The group assessed the accuracy of plain radiography compared with CT and the effect of this on patient management and outcome. They analyzed patient demographics and ISS to determine factors associated with a higher risk of radiographically occult cervical spine injury or technical inadequacy of plain radiographs.

Of the included 273 patients (69% male, media age 40), 43 were found to have cervical spine fractures on CT, giving a fracture rate in this selected population of 15.7%. Five ligamentous injuries were detected. Of these injuries, 39 of the fractures and all five ligamentous injuries required management. A total of 27 patients were immobilized using an orthosis, seven were immobilized with a halo vest, and 10 underwent surgical intervention.

The probability of a missed cervical spine injury with a technically adequate radiograph was 6.1%. There was a significant association between the probability of a missed cervical spine injury and both increasing age and ISS when both adequate and inadequate radiographs were included in the analysis.

Eleven cervical spine injuries visible on CT were occult on an initial review of an adequate radiograph by a radiology registrar or emergency department staff, yielding a sensitivity of 69% (95% C.I. 52-81%) compared with CT. Eight of these occult injuries required management and five of those requiring management were deemed to have no radiographic evidence of acute pathology on review by consultants, or senior radiologists. This gives a sensitivity of 83% (95% C.I. 66-93%) for consultant-reported radiographs for cervical spine injuries requiring management.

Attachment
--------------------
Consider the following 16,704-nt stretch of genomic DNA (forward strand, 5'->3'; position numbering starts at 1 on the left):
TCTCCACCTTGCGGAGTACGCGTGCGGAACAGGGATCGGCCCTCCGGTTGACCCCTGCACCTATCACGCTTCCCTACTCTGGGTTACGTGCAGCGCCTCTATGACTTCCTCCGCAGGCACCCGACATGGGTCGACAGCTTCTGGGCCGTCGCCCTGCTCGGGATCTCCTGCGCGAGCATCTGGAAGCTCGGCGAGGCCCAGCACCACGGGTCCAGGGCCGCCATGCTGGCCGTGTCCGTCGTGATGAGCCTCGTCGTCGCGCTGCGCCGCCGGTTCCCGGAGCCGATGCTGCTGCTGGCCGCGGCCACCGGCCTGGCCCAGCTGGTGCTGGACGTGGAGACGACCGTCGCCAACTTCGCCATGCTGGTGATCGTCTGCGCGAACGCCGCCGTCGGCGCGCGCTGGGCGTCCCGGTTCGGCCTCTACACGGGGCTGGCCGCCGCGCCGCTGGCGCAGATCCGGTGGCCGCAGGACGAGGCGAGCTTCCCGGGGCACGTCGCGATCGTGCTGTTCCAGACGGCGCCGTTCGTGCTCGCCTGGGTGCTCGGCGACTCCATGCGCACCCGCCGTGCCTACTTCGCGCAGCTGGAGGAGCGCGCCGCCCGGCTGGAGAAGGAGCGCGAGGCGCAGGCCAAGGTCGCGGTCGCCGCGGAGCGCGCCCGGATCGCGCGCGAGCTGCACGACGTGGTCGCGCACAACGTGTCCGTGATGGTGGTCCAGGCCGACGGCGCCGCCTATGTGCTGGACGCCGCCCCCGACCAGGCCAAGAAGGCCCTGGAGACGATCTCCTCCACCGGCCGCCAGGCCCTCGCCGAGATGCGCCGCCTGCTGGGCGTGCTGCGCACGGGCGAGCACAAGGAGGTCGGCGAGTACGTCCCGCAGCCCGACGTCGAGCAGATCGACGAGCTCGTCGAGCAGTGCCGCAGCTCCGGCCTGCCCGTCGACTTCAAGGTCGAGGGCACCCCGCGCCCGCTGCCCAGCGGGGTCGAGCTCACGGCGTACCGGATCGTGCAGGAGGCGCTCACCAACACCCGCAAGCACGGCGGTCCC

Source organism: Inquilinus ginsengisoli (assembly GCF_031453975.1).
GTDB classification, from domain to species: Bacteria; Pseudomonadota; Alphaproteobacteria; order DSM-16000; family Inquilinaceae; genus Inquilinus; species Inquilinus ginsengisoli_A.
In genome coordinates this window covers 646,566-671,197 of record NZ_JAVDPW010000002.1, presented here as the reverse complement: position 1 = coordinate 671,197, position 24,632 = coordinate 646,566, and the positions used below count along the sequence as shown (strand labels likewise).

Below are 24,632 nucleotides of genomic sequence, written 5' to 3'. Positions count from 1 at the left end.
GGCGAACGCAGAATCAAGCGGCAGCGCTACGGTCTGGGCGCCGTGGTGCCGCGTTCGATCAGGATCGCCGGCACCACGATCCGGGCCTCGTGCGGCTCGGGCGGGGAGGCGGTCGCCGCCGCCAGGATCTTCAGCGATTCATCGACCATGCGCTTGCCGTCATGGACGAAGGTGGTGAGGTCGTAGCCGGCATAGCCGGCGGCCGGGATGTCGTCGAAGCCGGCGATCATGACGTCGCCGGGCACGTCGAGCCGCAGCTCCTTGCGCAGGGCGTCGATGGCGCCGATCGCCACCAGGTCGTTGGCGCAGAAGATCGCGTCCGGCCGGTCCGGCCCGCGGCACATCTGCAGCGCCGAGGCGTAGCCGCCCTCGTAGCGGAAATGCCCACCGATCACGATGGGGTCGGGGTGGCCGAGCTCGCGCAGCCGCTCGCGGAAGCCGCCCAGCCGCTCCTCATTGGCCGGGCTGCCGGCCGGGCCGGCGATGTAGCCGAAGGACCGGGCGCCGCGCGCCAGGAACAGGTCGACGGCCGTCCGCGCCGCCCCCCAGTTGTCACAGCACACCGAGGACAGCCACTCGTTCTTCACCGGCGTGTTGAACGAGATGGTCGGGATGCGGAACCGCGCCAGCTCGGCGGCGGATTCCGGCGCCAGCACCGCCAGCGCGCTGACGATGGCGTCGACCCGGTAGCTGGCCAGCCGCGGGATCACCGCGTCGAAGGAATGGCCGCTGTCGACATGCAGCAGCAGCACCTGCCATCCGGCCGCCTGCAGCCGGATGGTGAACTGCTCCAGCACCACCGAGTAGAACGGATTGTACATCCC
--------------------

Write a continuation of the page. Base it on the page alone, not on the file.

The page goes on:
Five patients with cervical spine injury had spinal precautions removed prematurely and three patients with cervical spine injuries were discharged and then readmitted, one of these was managed surgically with anterior cervical discectomy and fusion (ACDF). Only one injury requiring management was found to be occult to both consultant radiograph review and clinical suspicion in the emergency department.

A total of 29% of radiographs were technically inadequate, reported Werren and colleagues. This rate of technical inadequacy is similar to the figure of 30% cited in the NEXUS trial. The probability of a missed injury with an adequate radiograph was 6% compared with 6.9% with an inadequate radiograph.

"This was a retrospective audit performed on a convenience sample, which results in limitations in both data collection and interpretation," they explained. "As this sample includes only patients who had both CT and radiograph, it is likely to overestimate the probability of a missed injury when compared with the whole population of trauma patients imaged with cervical spine radiographs. An increase in probability of missed injury with increasing ISS was expected given cervical spine injuries are included in the score."

As the probability of a missed cervical spine injury increases with age and radiation dose becomes less important, initial CT is likely to be appropriate in an older population, the authors concluded.

The central theme of the CSM 2014 congress was "Imaging and Radiation in Personalized Medicine," and it was organized jointly by the Royal Australian and New Zealand College of Radiologists, Australian Institute of Radiography, and the Australasian College of Physical Scientists and Engineers in Medicine.